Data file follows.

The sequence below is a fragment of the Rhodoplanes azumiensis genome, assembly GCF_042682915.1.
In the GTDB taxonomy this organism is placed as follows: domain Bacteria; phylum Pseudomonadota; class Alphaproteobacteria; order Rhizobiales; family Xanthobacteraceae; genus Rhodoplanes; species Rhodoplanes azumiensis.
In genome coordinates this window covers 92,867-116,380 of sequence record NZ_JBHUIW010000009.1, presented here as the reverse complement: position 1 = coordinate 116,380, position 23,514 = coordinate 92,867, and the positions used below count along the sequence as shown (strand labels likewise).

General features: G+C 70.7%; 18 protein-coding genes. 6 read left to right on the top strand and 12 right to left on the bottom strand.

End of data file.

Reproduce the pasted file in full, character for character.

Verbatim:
The sequence below is a fragment of the Rhodoplanes azumiensis genome, assembly GCF_042682915.1.
In the GTDB taxonomy this organism is placed as follows: domain Bacteria; phylum Pseudomonadota; class Alphaproteobacteria; order Rhizobiales; family Xanthobacteraceae; genus Rhodoplanes; species Rhodoplanes azumiensis.
In genome coordinates this window covers 92,867-116,380 of sequence record NZ_JBHUIW010000009.1, presented here as the reverse complement: position 1 = coordinate 116,380, position 23,514 = coordinate 92,867, and the positions used below count along the sequence as shown (strand labels likewise).

General features: G+C 70.7%; 18 protein-coding genes. 6 read left to right on the top strand and 12 right to left on the bottom strand.